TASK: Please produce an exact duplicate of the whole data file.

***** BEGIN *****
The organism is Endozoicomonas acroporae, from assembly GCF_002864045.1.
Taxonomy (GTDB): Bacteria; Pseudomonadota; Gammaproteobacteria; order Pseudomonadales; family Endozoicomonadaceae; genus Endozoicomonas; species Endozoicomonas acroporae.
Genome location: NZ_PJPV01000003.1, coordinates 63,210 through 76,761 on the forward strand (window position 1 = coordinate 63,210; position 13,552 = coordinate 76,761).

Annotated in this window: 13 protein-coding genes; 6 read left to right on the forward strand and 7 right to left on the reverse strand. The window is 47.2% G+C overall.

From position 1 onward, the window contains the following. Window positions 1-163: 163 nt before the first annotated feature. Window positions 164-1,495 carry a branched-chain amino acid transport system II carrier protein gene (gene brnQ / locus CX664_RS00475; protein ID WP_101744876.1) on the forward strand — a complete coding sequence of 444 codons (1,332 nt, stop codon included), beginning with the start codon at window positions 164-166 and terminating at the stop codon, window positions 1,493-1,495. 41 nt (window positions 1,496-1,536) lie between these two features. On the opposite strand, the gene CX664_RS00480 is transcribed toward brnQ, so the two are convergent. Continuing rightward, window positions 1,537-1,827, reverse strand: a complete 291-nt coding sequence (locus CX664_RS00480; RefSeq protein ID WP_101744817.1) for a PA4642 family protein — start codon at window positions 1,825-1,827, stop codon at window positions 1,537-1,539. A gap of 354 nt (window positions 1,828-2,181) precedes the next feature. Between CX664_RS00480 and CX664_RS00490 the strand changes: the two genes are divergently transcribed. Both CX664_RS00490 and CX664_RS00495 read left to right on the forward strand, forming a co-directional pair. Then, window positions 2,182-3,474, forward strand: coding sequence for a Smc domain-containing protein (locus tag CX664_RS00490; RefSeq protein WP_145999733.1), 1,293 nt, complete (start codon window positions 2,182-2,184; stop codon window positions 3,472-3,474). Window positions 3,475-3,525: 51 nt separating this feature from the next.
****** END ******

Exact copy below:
The organism is Endozoicomonas acroporae, from assembly GCF_002864045.1.
Taxonomy (GTDB): Bacteria; Pseudomonadota; Gammaproteobacteria; order Pseudomonadales; family Endozoicomonadaceae; genus Endozoicomonas; species Endozoicomonas acroporae.
Genome location: NZ_PJPV01000003.1, coordinates 63,210 through 76,761 on the forward strand (window position 1 = coordinate 63,210; position 13,552 = coordinate 76,761).

Annotated in this window: 13 protein-coding genes; 6 read left to right on the forward strand and 7 right to left on the reverse strand. The window is 47.2% G+C overall.

From position 1 onward, the window contains the following. Window positions 1-163: 163 nt before the first annotated feature. Window positions 164-1,495 carry a branched-chain amino acid transport system II carrier protein gene (gene brnQ / locus CX664_RS00475; protein ID WP_101744876.1) on the forward strand — a complete coding sequence of 444 codons (1,332 nt, stop codon included), beginning with the start codon at window positions 164-166 and terminating at the stop codon, window positions 1,493-1,495. 41 nt (window positions 1,496-1,536) lie between these two features. On the opposite strand, the gene CX664_RS00480 is transcribed toward brnQ, so the two are convergent. Continuing rightward, window positions 1,537-1,827, reverse strand: a complete 291-nt coding sequence (locus CX664_RS00480; RefSeq protein ID WP_101744817.1) for a PA4642 family protein — start codon at window positions 1,825-1,827, stop codon at window positions 1,537-1,539. A gap of 354 nt (window positions 1,828-2,181) precedes the next feature. Between CX664_RS00480 and CX664_RS00490 the strand changes: the two genes are divergently transcribed. Both CX664_RS00490 and CX664_RS00495 read left to right on the forward strand, forming a co-directional pair. Then, window positions 2,182-3,474, forward strand: coding sequence for a Smc domain-containing protein (locus tag CX664_RS00490; RefSeq protein WP_145999733.1), 1,293 nt, complete (start codon window positions 2,182-2,184; stop codon window positions 3,472-3,474). Window positions 3,475-3,525: 51 nt separating this feature from the next.